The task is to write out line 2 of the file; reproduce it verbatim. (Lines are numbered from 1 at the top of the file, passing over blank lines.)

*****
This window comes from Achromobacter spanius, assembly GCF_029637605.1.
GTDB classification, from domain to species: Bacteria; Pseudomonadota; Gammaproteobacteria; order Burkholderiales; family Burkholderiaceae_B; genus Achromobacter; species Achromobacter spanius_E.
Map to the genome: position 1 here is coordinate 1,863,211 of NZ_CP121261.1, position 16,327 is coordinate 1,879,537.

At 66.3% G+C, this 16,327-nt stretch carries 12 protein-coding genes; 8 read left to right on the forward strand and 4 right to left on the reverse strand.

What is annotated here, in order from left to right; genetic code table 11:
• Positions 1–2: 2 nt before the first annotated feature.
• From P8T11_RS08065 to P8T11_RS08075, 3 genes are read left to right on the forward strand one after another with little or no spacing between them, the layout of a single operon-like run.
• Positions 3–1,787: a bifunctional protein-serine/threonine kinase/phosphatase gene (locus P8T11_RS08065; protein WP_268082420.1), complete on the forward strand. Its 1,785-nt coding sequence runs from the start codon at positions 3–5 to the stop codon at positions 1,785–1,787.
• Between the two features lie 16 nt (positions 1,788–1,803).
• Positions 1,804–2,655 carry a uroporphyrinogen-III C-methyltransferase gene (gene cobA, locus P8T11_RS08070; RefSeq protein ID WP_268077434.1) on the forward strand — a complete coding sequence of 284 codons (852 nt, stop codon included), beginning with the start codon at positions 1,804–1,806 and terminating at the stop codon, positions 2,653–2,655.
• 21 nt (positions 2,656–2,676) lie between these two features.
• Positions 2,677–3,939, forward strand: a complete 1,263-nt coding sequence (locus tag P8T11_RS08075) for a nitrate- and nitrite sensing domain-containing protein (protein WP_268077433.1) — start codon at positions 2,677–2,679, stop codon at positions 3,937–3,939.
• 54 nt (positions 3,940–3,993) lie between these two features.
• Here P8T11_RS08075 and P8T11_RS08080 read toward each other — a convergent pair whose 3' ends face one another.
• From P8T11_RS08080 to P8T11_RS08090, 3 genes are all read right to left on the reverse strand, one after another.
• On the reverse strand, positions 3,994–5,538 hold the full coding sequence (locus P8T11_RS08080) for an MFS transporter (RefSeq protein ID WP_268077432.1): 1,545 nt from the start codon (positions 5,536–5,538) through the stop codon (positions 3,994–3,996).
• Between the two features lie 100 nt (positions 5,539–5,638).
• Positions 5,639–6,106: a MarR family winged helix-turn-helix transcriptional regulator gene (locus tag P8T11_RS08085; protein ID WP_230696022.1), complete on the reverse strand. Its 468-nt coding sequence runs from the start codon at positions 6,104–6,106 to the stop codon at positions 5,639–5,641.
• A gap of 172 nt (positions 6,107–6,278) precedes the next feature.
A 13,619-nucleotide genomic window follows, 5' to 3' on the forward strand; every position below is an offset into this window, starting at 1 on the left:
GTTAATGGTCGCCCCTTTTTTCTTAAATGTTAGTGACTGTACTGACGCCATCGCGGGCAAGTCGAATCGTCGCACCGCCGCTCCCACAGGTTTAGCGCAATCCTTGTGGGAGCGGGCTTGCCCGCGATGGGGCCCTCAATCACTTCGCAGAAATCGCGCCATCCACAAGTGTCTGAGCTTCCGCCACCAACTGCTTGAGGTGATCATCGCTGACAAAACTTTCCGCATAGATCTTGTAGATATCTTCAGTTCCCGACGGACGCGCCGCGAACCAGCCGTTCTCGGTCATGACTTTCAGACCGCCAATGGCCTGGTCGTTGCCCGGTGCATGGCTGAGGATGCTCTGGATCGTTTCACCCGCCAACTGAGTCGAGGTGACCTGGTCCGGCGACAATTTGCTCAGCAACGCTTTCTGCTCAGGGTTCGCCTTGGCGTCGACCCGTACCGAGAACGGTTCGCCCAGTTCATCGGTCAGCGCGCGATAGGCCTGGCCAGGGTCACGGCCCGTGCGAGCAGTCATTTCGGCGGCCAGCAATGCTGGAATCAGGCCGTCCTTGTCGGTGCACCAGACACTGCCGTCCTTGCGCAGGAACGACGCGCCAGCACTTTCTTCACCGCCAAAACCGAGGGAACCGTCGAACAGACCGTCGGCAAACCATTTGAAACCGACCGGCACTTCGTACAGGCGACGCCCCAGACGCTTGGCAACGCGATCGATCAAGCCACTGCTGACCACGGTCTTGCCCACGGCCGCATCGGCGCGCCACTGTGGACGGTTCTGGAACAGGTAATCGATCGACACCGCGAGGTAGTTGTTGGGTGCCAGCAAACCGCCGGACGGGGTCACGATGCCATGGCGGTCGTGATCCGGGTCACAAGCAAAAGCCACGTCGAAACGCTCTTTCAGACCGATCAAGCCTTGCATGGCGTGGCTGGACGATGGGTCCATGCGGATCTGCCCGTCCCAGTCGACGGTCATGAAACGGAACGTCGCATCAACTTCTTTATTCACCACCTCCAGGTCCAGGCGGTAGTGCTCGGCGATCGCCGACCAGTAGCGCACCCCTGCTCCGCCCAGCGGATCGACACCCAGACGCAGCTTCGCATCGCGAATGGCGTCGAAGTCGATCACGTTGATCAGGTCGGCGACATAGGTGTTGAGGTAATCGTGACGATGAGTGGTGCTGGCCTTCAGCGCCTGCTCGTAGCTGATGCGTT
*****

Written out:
GTDB classification, from domain to species: Bacteria; Pseudomonadota; Gammaproteobacteria; order Burkholderiales; family Burkholderiaceae_B; genus Achromobacter; species Achromobacter spanius_E.